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malloc family in C++

P: n/a
In comp.lang.c in a discussion drifting off topic there I wrote:
No rule without exceptions...
Last week I used malloc in C++ for the first time in the 15 years I've
been playing with the language... I had a buffer which I needed to
shrink every once in a while, so I saved lots of CPU cycles switching
from new[] and delete[] to malloc, realloc and free.


Someone replied, suggesting using vector<>::resize(). But resize just
calls erase which causes destructors of contained objects to be called,
but it does not release any memory held by the vector. My contained
objects were unsigned chars, so destructors or not was not an issue.

Then the suggestion came to use the vector<>::swap() trick, to
return any memory not used. At this point the people over next
door had had enough (and who can blame them?).
So now I move over here...

My problem was:
A large array (a megabyte or two) of unsigned char gets populated by
a library function. Then the data in the array gets processed, and
after a chunk is used it is not needed anymore, so there is no need
to hold on to that memory any longer if the chunk not needed is at the
end of the array (which happens about 25% of the time).

My first attemt was to use a vector, and the swap trick to return
unused memory. There were two problems with this approach: While
swapping twice the memory is allocated, and the entire vector had
to be copied every time.

The solution was of course to switch to malloc and realloc instead.

Now it is functioning and fast. The calls to the C memory management
functions take place deep inside a class, so no other program logic
was affected at all. Only difference is a much smaller memory foot
print, and a faster program.

/Niklas Norrthon
Oct 26 '05 #1
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5 Replies


P: n/a
Niklas Norrthon wrote:

The solution was of course to switch to malloc and realloc instead.


Of course it was. <g> Don't let language bigots dictate how you write
code. Sometimes C does things better than C++.

--

Pete Becker
Dinkumware, Ltd. (http://www.dinkumware.com)
Oct 26 '05 #2

P: n/a
In article <0p************@niklas.ua.dynas.se>,
Niklas Norrthon <do********@invalid.net> wrote:
The solution was of course to switch to malloc and realloc instead.


In our company we had a need for something similar, but wanted the
benefits of vector, so we wrote pod_vector<>, which uses
malloc/realloc, has a "shrink_to_fit" member function and doesn't call
constructors or destructors.
--
Mark Ping
em****@soda.CSUA.Berkeley.EDU
Oct 26 '05 #3

P: n/a
On Wed, 26 Oct 2005 18:15:04 +0000 (UTC),
em****@soda.csua.berkeley.edu (E. Mark Ping) wrote:
In our company we had a need for something similar, but wanted the
benefits of vector, so we wrote pod_vector<>, which uses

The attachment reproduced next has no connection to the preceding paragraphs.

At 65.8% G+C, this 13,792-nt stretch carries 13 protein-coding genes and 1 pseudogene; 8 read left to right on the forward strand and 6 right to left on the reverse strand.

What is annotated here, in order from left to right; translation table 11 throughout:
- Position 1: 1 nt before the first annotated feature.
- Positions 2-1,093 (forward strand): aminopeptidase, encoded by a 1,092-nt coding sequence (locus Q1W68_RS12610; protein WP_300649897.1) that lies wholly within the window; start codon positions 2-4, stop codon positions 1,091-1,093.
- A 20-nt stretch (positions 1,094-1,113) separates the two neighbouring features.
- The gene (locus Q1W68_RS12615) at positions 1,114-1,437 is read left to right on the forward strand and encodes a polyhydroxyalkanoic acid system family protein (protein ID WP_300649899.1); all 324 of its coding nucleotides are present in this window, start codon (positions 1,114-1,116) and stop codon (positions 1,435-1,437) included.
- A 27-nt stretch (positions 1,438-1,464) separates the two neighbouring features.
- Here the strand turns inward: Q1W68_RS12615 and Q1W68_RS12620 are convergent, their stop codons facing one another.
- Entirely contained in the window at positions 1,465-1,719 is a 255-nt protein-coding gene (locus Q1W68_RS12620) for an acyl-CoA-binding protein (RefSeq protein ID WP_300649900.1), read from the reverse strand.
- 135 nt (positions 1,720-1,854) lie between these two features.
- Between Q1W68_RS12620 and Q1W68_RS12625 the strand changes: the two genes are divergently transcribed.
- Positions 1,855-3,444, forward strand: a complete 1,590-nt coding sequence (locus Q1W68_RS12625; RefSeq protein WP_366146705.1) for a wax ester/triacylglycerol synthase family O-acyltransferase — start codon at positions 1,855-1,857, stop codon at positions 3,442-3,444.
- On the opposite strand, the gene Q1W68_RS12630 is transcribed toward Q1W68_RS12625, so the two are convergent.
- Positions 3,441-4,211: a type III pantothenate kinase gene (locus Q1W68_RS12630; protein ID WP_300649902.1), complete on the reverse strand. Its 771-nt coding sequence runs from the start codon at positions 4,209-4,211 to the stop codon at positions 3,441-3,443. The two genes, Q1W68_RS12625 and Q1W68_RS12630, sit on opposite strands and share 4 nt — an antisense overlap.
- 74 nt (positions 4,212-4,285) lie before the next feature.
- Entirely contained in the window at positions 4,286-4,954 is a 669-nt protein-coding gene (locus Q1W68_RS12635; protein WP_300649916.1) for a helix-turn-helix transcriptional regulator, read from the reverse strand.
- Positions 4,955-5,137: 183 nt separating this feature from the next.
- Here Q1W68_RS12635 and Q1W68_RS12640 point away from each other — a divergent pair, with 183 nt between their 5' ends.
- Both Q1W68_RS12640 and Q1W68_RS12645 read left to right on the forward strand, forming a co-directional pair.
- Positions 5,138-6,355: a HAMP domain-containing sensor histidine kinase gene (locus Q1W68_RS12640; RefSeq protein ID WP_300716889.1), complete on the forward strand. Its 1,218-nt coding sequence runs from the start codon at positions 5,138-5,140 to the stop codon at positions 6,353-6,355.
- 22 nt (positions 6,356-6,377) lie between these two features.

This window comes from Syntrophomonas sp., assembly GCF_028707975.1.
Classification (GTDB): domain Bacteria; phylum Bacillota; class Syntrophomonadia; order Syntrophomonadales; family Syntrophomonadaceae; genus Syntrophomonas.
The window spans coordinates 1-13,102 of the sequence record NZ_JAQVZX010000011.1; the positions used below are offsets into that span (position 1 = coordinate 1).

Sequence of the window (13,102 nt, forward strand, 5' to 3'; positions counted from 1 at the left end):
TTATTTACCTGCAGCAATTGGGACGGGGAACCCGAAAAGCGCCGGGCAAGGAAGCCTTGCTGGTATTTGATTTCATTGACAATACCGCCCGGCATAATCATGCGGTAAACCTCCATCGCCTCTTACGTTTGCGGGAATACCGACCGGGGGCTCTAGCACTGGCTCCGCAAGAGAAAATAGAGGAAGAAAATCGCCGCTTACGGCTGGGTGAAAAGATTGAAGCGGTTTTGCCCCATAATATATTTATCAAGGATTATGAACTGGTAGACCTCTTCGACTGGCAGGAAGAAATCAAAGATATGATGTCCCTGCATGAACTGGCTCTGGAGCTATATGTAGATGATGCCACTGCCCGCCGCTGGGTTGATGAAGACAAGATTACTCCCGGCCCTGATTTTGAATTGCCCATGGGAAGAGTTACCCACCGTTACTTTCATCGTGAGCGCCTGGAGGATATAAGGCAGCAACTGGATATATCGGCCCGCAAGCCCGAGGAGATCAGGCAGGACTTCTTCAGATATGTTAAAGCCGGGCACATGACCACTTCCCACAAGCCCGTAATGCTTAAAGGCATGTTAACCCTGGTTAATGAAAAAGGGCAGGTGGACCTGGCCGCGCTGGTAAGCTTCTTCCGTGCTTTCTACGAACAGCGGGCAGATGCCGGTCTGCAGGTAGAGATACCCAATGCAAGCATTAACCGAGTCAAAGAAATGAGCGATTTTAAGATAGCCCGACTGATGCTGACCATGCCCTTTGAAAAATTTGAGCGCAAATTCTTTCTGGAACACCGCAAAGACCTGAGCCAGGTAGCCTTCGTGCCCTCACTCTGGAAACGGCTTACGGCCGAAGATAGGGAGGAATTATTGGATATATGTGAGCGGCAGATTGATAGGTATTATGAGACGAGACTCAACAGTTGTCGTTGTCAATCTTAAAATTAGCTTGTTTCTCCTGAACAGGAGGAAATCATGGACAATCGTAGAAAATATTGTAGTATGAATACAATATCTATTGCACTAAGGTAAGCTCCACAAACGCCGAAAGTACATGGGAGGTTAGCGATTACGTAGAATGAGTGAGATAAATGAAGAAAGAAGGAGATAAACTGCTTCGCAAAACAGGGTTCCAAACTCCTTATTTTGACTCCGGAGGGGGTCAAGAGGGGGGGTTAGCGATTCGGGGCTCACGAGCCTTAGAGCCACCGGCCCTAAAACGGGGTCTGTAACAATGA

malloc/realloc, has a "shrink_to_fit" member function and doesn't call
constructors or destructors.


Unfortunately, not even Boost knows a portable way to determine if a
type is a POD or not:
http://www.boost.org/doc/html/boost_...etraits.is_pod

Best wishes,
Roland Pibinger
Oct 26 '05 #4

P: n/a
In article <0p************@niklas.ua.dynas.se>,
Niklas Norrthon <do********@invalid.net> wrote:
The solution was of course to switch to malloc and realloc instead.

Now it is functioning and fast. The calls to the C memory management
functions take place deep inside a class, so no other program logic
was affected at all. Only difference is a much smaller memory foot
print, and a faster program.


I'm glad it worked for you.

Question: realloc doesn't really guarantee anything. It can silently
refuse to release the extra memory. It can also internally copy to a
smaller block, just like you had with vector. If you had a better
standard C tool that would either do it, or tell you it couldn't, would
you use it? I.e. would you want to know of an impending failure to
shrink the block in place, and therefore have the opportunity to do
something else?

I'm asking because I'm proposing such a tool. And your use case might
be good evidence to support such a tool. Here is the proposal:

http://www.open-std.org/jtc1/sc22/wg...docs/n1085.htm

This proposal adds a few more functions to the malloc/realloc family,
one of which is specifically charged with reducing (or expanding) the
size of a block *in-place* if it can:

int resize_alloc(void* ptr, size_t size_requested,
size_t* size_received);

-Howard
Oct 27 '05 #5

P: n/a
In article <43**************@news.utanet.at>,
Roland Pibinger <rp*****@yahoo.com> wrote:
On Wed, 26 Oct 2005 18:15:04 +0000 (UTC),
em****@soda.csua.berkeley.edu (E. Mark Ping) wrote:
In our company we had a need for something similar, but wanted the
benefits of vector, so we wrote pod_vector<>, which uses
malloc/realloc, has a "shrink_to_fit" member function and doesn't call
constructors or destructors.


Unfortunately, not even Boost knows a portable way to determine if a
type is a POD or not


Our portable way is to have developers choose the container after
profiling, understanding that the objects held will be treated as POD.
That works pretty well.
--
Mark Ping
em****@soda.CSUA.Berkeley.EDU
Oct 27 '05 #6

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